themselves. Therefore, a second item to conceptualize attitudes
towards theft was to ask participants to evaluate how acceptable
they thought other people would rate the theft in the specific
scenarios. The attitude towards theft was computed by sum-
ming the scores of both items and dividing them by two. The
attitude scale appeared to have a good internal consistency (α =
0.90; M = 1.82, SD = 0.52).
Main Effects of Normative Cues on Attitudes towards
In Table 1, we show descriptive statistics of attitudes to-
wards theft for the three normative cues. These statistics sug-
gest that participants’ attitude toward theft were more favorable
when: the stolen item was less expensive, the theft took place in
a private instead of a public setting, and when the setting in
which the theft took place was messy rather than tidy.
We employed a 3 × 2 × 2 repeated measures ANOVA to test
whether the differences in mean scores were statistically signifi-
cant. Mauchly’s test indicated that the assumption of sphericity
Descriptive statistics for the three main effects.
95% Confidence Interval
MSD Lower Bound Upper Bound
Value Stolen Item
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J. DE GROOT ET AL.
was violated for the main effect of cost of the item on attitude,
X2 (2) = 34.82, p < 0.001. Therefore degrees of freedom for the
main effect of cost of item on attitude were corrected using
Greenhouse-Geisser estimates of sphericity (ɛ = 0.80), which
alters the significance value of the F-ratio.
There was a significant main effect of cost of the stolen item
on attitudes towards theft, F (1.59, 189.56) = 46.78, p < 0.001,
partial η2 = 0.28. Post hoc pair-wise comparisons using a Bon-
ferroni adjustment indicated that participants’ attitudes towards
the theft of low value items (M = 2.07) was significantly higher
than for high value items (M = 1.59, F(1, 119) = 63.56, p <
0.001). And, attitude towards the theft of medium value items
(M = 1.79) was significantly higher than attitudes towards the
theft of high cost items (F (1, 110) = 25.83, p < 0.001).
There was a significant main effect of privateness of a setting
on attitudes towards theft, F (1, 119) = 75.86, p < 0.001, partial
η2 = 0.39. Participants’ attitudes towards theft were signifi-
cantly more favorable for thefts in private settings (M = 2.11)
than for thefts in public settings (M = 1.52).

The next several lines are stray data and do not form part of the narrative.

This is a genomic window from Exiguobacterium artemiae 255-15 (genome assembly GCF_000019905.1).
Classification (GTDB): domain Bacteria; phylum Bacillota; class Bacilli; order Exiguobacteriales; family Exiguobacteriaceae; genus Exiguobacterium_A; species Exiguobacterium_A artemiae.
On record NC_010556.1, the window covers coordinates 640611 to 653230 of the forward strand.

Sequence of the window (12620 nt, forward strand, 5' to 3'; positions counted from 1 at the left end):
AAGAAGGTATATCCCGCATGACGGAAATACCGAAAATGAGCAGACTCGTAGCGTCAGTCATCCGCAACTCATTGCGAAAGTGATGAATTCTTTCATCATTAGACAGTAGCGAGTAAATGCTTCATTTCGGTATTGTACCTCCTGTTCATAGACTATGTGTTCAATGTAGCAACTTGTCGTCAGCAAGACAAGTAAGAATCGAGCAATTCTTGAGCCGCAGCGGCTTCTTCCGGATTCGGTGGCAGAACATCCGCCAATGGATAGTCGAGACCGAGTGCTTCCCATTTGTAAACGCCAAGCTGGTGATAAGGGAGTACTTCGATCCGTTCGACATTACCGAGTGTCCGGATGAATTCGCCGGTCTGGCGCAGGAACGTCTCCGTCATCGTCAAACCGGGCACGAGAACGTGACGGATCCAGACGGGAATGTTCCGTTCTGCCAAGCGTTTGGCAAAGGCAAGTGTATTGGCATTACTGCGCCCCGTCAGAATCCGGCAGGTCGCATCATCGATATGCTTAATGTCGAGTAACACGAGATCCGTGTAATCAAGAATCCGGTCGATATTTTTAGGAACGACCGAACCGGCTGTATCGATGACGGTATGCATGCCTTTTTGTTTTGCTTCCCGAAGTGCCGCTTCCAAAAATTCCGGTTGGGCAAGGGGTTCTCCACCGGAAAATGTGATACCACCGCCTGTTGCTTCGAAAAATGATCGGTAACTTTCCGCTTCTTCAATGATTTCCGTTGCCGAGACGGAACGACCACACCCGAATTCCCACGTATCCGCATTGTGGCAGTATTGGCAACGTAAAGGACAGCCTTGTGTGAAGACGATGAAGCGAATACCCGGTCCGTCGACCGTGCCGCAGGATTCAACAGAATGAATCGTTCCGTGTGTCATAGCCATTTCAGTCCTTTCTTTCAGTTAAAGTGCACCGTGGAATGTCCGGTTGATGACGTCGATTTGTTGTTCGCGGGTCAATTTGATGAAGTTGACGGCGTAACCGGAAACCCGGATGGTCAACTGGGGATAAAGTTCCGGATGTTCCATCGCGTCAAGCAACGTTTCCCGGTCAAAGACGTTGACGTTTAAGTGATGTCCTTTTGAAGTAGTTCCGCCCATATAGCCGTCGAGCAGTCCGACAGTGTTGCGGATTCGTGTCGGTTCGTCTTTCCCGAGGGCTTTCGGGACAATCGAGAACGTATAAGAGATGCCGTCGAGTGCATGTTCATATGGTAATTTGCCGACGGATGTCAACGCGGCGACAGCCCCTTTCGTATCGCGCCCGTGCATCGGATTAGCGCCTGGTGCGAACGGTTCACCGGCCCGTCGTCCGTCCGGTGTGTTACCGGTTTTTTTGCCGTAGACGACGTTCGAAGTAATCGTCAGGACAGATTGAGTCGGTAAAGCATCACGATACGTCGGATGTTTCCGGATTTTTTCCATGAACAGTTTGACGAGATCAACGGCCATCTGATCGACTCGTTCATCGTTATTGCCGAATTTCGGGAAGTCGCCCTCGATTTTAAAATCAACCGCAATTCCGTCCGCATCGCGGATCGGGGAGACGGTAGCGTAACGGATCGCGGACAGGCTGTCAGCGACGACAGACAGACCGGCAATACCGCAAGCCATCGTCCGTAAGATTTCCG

Finally, there was a significant main effect of cleanliness of
the environment on acceptability evaluations, F (1, 119) = 6.95,
p < 0.01, partial η2 = 0.055. Participants’ attitudes towards theft
were significantly more favorable for thefts in messy environ-
ments (M = 1.85) than for thefts in tidy environments (M =
Interacti on E ffects of Normative Cu es on Attitude s
Table 2 shows descriptive statistics of attitudes towards theft
for the interaction effect between the three normative cues.
Figures 1 and 2 show the linear pattern of the mean scores.
Means suggest that attitude towards thefts of low cost, medium
value items and high value items increase in strength in a linear
pattern in both the private and public settings and the tidy and
messy settings. Attitude towards theft appear lower for the theft
of low, medium and high value items in private settings and in
messy settings than in public settings and tidy settings.
Descriptive statistics for interaction effects.
Privateness Setting* Value Item
Public* Low Value
Public* Medium Value
Public* High Value
Private* Low Value
Private* Medium Value
Private* High Value
Cleanliness Environment* Value Item
Messy* Low V alu e
Messy* Medium Value
Messy* High V alue
Tidy* Low Value
Tidy* Medium V alue
Tidy* High Value
Relationships between value of the stolen item and privateness of the
setting on attitudes towards theft.
Relationships between value of the stolen item and cleanliness of the
environment on attitudes towards theft.
Results of the ANOVA confirmed that there were indeed two
significant interaction effects. First, an interaction effect was
observed for the cost of a stolen item and the privateness of the
setting on attitudes towards theft, F (1.86, 221.80) = 6.56, p <
0.01, partial η2 = 0.05. This interaction was further investigated
by simple main effects. Given the fact that there were six tests
of simple effects, the criterion for significance was adjusted to
0.008 (i.e., 0.05/6). In public settings, attitudes towards theft
were significantly more favorable when the value of the stolen
item was low (M = 1.72) compared to when the value of the
stolen item was medium (M = 1.46: t (119) = 4.83, p < 0.001,
Cohen’s d = 0.44) and compared to when the value of the stolen
item was high (M = 1.38): t (119) = 5.64, p < 0.001, Cohen’s d
= 0.51. In private settings, attitudes towards theft were more
favorable in general, but especially when the value of a stolen
item was low (M = 2.42) compared to medium (M = 2.11; t
(119) = 4.38, p < 0.001, Cohen’s d = 0.40) or high (M = 1.80; t
(119) = 6.99, p < 0.001, Cohen’s d = 0.64) value items. In pri-
vate settings, the difference between the medium and high
value stolen item was significant as well (t (119) = 4.67, p <
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J. DE GROOT ET AL.
0.001, Cohen’s d = 0.43). In line with our hypothesis, the rela-
tionship between attitude towards theft and the value of the
stolen item is moderated by the privateness of the setting, in
such a way that the value of an item has a stronger effect on
attitudes when the theft occurs in a private setting compared to
when it occurs in a public setting.